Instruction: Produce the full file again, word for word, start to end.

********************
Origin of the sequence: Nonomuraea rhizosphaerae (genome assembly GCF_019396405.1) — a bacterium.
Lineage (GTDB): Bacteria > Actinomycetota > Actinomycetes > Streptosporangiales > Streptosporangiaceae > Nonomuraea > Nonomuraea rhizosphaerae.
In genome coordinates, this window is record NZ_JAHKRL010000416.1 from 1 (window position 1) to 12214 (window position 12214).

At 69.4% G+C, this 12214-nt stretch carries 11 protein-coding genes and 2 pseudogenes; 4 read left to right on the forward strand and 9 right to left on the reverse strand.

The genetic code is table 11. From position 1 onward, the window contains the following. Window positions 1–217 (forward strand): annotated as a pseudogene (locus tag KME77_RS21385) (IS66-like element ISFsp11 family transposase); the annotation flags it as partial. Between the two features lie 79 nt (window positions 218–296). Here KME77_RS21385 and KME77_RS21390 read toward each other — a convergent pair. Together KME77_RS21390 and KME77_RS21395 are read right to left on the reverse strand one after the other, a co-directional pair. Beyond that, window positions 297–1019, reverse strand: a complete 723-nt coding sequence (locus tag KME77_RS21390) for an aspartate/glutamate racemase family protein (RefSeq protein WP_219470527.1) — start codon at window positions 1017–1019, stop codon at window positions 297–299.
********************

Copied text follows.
Origin of the sequence: Nonomuraea rhizosphaerae (genome assembly GCF_019396405.1) — a bacterium.
Lineage (GTDB): Bacteria > Actinomycetota > Actinomycetes > Streptosporangiales > Streptosporangiaceae > Nonomuraea > Nonomuraea rhizosphaerae.
In genome coordinates, this window is record NZ_JAHKRL010000416.1 from 1 (window position 1) to 12214 (window position 12214).

At 69.4% G+C, this 12214-nt stretch carries 11 protein-coding genes and 2 pseudogenes; 4 read left to right on the forward strand and 9 right to left on the reverse strand.

The genetic code is table 11. From position 1 onward, the window contains the following. Window positions 1–217 (forward strand): annotated as a pseudogene (locus tag KME77_RS21385) (IS66-like element ISFsp11 family transposase); the annotation flags it as partial. Between the two features lie 79 nt (window positions 218–296). Here KME77_RS21385 and KME77_RS21390 read toward each other — a convergent pair. Together KME77_RS21390 and KME77_RS21395 are read right to left on the reverse strand one after the other, a co-directional pair. Beyond that, window positions 297–1019, reverse strand: a complete 723-nt coding sequence (locus tag KME77_RS21390) for an aspartate/glutamate racemase family protein (RefSeq protein WP_219470527.1) — start codon at window positions 1017–1019, stop codon at window positions 297–299.